K&S Partners lawyer Prakash Vaibhav discusses recent cases in India against rogue websites and cautions on rampant online piracy.
In a recent high-profile case, the Delhi High Court restrained two “rogue” torrent websites from distributing content and infringing the copyrights of the American media giant Warner Bros Entertainment in certain cinematograph films. For those unfamiliar with the term, “torrenting” is the process of uploading or downloading large files meant for sharing with multiple users through a torrent site. Though torrenting has become less popular today due to the advent of newer technologies, it still poses a serious threat to intellectual property owners online, as this case demonstrates.
In 2021, internet penetration in India was reported to be about 47 percent. This has coincided with an increase in consumption of pirated content at an alarming level; reports indicate that India is the third largest consumer of pirated content online. At its core, the problem lies in numerous hosts for such pirated material who are, more often than not, anonymous.
In this particular case, Warner Bros Entertainment Inc. (Warner) sued certain streaming and download websites (like OTorrents) for unlawfully broadcasting, re-broadcasting, transmitting, and streaming Warner’s copyrighted content. Warner argued for granting a permanent injunction against these websites since they are considered ‘rogue websites’ that have been consistently violating the company’s copyright.
Under Indian law, there is no statutory definition for a rogue website. While India’s Draft National E-Commerce Policy floated in 2019 states that “rogue website would refer to those that host predominantly pirated content,” the draft has not yet been accepted and adopted, as it is still under inter-ministerial consultation.
However, Indian courts have recognized the presence and menace of rogue websites since at least 2014. In Star India Pvt. Ltd. and Ors. vs. Roy Ma and Ors., the Delhi High Court had granted injunction orders to block the infringing content concerning the specific uniform resource locators (URLs). As the jurisprudence on the subject evolved, the courts also stepped up their reasoning as rogue websites could change the URL within seconds, thereby frustrating the very act of blocking the URL. This led to courts granting more coercive remedies like blocking the website itself, as seen in the 2016 decision taken by the Delhi High Court, in the case of Department of Electronics and Information Technology vs. Star India Pvt. Ltd.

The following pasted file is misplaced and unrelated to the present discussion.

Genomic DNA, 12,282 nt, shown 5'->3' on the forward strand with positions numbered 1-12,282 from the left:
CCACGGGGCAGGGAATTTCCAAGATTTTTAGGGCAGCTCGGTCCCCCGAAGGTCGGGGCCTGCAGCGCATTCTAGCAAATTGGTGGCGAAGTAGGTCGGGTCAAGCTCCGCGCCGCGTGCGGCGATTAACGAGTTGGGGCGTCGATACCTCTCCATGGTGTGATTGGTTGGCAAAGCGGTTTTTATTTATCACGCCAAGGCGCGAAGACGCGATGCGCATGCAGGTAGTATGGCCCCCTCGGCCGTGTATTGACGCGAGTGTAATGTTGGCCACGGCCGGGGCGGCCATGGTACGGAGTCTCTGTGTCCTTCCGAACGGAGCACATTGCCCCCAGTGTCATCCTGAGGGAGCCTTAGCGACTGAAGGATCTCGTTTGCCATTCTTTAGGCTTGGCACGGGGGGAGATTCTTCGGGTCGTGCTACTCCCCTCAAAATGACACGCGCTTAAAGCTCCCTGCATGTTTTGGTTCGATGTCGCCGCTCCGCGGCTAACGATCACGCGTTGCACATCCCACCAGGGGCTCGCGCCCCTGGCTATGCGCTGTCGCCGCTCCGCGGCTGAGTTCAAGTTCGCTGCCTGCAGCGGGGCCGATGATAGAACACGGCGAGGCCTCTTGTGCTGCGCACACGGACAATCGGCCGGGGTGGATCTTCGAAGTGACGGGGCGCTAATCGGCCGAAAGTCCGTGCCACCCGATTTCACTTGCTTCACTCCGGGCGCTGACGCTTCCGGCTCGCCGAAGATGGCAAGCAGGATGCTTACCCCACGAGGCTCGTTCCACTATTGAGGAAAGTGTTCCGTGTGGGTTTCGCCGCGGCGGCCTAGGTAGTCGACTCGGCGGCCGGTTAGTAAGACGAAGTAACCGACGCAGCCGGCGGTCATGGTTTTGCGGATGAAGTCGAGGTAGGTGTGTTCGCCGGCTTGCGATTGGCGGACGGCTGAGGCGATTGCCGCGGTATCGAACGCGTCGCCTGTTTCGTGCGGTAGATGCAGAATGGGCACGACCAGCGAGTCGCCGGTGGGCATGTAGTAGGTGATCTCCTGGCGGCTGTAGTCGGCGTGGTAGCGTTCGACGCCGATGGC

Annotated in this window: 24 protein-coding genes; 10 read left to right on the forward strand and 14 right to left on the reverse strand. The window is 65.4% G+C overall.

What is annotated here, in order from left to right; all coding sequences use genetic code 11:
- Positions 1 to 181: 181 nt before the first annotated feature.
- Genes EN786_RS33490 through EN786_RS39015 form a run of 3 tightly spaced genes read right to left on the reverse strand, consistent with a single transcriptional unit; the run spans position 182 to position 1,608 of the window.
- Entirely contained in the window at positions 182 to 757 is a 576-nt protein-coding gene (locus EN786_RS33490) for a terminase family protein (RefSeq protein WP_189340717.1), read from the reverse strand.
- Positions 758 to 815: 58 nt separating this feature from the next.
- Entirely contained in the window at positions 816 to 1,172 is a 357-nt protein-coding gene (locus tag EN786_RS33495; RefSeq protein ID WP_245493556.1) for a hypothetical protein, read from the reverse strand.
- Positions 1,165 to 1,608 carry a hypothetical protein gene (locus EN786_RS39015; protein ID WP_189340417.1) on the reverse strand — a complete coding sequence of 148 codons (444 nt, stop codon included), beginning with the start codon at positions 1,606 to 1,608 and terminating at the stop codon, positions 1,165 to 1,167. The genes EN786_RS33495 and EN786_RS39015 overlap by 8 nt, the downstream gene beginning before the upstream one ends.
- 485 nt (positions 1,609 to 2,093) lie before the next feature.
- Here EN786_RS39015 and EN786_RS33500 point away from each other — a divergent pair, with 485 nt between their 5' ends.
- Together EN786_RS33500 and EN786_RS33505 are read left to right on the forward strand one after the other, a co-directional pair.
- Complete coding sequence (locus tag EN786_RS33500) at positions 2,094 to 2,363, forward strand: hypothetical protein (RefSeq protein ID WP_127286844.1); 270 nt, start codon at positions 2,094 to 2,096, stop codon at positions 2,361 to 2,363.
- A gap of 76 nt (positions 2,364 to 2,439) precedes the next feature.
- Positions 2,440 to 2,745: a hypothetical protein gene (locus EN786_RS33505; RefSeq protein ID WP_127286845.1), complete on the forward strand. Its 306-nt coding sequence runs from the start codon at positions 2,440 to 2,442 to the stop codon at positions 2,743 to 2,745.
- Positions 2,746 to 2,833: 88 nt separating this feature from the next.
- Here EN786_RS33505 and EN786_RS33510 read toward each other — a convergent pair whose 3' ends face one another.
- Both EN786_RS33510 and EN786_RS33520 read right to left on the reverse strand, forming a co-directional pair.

In 2019, in the UTV Software Communication Ltd. & Ors. v. 1337X.to & Ors. (UTV Software) case, the Delhi High Court laid down some illustrative factors for determining whether a website is a rogue website. These factors include whether: (a) its primary purpose is to commit or facilitate copyright infringement; (b) the flagrancy of the infringement and its facilitation; (c) it primarily contains illegal or infringing content; (d) it hides the details of the registrant; (e) it refuses to implement take-down orders; (f) there is a general disregard for copyright; (g) promotes anti-circumvention measures, etc., among other factors. The court also noted that the approach to determining a rogue website must be qualitative rather than quantitative.